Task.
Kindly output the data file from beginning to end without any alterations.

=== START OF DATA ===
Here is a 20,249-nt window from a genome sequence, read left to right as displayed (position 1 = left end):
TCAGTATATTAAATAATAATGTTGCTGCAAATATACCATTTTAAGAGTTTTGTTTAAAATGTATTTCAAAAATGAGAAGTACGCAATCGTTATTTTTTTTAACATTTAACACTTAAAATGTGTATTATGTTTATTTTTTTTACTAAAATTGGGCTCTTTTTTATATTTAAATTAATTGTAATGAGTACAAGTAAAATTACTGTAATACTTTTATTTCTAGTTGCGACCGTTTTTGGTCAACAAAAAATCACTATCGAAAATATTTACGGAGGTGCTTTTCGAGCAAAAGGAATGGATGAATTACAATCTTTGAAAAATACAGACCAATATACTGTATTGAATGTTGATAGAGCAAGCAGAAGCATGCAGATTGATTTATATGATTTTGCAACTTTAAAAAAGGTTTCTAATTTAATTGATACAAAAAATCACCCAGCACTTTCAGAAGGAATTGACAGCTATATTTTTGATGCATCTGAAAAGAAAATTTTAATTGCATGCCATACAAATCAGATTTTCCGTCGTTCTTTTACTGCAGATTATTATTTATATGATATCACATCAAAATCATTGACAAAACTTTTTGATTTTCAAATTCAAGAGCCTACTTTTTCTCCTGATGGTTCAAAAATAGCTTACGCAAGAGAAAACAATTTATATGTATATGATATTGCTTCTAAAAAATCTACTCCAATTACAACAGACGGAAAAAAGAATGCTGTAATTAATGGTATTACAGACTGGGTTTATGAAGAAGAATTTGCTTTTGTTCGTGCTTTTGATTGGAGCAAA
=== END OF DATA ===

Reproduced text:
Here is a 20,249-nt window from a genome sequence, read left to right as displayed (position 1 = left end):
TCAGTATATTAAATAATAATGTTGCTGCAAATATACCATTTTAAGAGTTTTGTTTAAAATGTATTTCAAAAATGAGAAGTACGCAATCGTTATTTTTTTTAACATTTAACACTTAAAATGTGTATTATGTTTATTTTTTTTACTAAAATTGGGCTCTTTTTTATATTTAAATTAATTGTAATGAGTACAAGTAAAATTACTGTAATACTTTTATTTCTAGTTGCGACCGTTTTTGGTCAACAAAAAATCACTATCGAAAATATTTACGGAGGTGCTTTTCGAGCAAAAGGAATGGATGAATTACAATCTTTGAAAAATACAGACCAATATACTGTATTGAATGTTGATAGAGCAAGCAGAAGCATGCAGATTGATTTATATGATTTTGCAACTTTAAAAAAGGTTTCTAATTTAATTGATACAAAAAATCACCCAGCACTTTCAGAAGGAATTGACAGCTATATTTTTGATGCATCTGAAAAGAAAATTTTAATTGCATGCCATACAAATCAGATTTTCCGTCGTTCTTTTACTGCAGATTATTATTTATATGATATCACATCAAAATCATTGACAAAACTTTTTGATTTTCAAATTCAAGAGCCTACTTTTTCTCCTGATGGTTCAAAAATAGCTTACGCAAGAGAAAACAATTTATATGTATATGATATTGCTTCTAAAAAATCTACTCCAATTACAACAGACGGAAAAAAGAATGCTGTAATTAATGGTATTACAGACTGGGTTTATGAAGAAGAATTTGCTTTTGTTCGTGCTTTTGATTGGAGCAAA